For more proof that we need some sort of loser-pays system in civil liability law, the Center for Science in the Public Interest (CSPI) and others have threatened Viacom and Kellogg with a billion dollar lawsuit over TV commercials. Their demand letter fails to cite an actual cause of action.
They reference Massachusetts General Law, Chapter 93A which has much explanation and precedural statute but basically reads “Unfair methods of competition and unfair or deceptive acts or practices in the conduct of any trade or commerce are hereby declared unlawful.” Pretty simple. Massachusetts refers to the Federal Trade Commission Act (15 U.S.C. 45(a)(1)) which has similar wording. “Unfair methods of competition in or affecting commerce, and unfair or deceptive acts or practices in or affecting commerce, are hereby declared unlawful.”
What they don’t do is identify an unfair or deceptive act, anywhere in the letter.
Based on this letter, CSPI wants the court to order:
- That CSPI’s definition of “food of poor nutritional quality” be established as correct.
- That such food may not advertised “directly before, during, or directly after any Nick Jr. programming” or any other programming where 15% of the audience is under 8.
- That such food may not be advertised on any TV channel, magazine, G or PG movie, or web site when 15% of the audience is under 8.
- That such food may not be advertised in any other way to children under 8.
- Damages of $25 for every time any child under 8 sees any such advertising, AND every time a parent purchases such food.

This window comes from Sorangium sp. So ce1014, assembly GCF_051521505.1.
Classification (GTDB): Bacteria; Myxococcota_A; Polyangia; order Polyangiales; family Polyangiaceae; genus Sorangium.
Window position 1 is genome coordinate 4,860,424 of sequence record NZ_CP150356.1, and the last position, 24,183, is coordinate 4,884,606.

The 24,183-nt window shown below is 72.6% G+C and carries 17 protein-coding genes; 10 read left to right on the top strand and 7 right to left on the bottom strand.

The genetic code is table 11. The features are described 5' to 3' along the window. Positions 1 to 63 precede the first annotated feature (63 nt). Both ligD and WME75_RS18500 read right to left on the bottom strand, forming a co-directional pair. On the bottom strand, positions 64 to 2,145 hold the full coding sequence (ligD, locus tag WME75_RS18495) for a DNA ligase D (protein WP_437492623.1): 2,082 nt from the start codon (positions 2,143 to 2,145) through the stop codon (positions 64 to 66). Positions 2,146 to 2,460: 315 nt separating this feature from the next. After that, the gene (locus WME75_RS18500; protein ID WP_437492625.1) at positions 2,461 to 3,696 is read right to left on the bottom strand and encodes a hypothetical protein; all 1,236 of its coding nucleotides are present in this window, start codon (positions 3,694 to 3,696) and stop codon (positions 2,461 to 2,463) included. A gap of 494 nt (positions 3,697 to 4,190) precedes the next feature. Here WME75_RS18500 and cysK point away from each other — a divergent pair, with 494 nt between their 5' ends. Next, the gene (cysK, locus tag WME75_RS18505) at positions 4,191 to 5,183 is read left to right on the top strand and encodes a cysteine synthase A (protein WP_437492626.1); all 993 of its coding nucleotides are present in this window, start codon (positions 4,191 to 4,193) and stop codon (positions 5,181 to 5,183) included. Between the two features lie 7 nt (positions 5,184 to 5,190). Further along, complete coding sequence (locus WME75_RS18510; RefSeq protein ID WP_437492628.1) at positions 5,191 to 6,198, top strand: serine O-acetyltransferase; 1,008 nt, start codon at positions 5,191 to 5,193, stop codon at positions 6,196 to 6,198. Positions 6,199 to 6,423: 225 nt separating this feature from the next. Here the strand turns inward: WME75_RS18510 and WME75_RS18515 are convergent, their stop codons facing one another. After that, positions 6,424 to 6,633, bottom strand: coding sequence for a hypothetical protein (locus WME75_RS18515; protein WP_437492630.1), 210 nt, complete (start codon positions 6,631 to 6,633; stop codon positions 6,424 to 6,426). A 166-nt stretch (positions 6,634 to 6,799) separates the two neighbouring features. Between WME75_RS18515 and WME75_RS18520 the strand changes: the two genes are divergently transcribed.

- Attorney’s fees.
So, CSPI wants to (1) replace the legislature as the definer of law, (2, 3, 4) create a content based restriction on legal speech, (5) make a legal product effectively illegal to sell, and (6) be paid for doing it.
Whether or not you like the idea of kids eating Captain Crunch when their parents say it’s OK, this is a baldfaced attempt to end-run the democratic process and make law in the courts. This lawsuit violates the parents’ right to feed and raise their kids as they see fit. It violates the basic right of Viacom and Kellogg to engage in lawful commerce. And the “heads I win, tails you lose” state of civil law violates all of our right to be secure in our persons and our possessions. CSPI can’t get their program through legislatively, so they file a lawsuit that will cost the companies millions to defend even if they win. And the threat of a huge potential judgement, however improbable, makes it more likely that the defendants will settle.
Which just gives CSPI more money to go after the next target. But CSPI has nothing to lose. They can file one huge, frivolous, groundless lawsuit after another and never have to pay for their actions. This kind of irresponsible behavior is destroying many legal industries and raising prices of just about everything you buy, with no significant benefit.
This suit should be dismissed in summary judgement, but it won’t be. The legal ‘profession’ has decided that just about every case deserves to be heard, no matter how much everyone else has to pay to lawyers.
Maybe Shakespeare was right.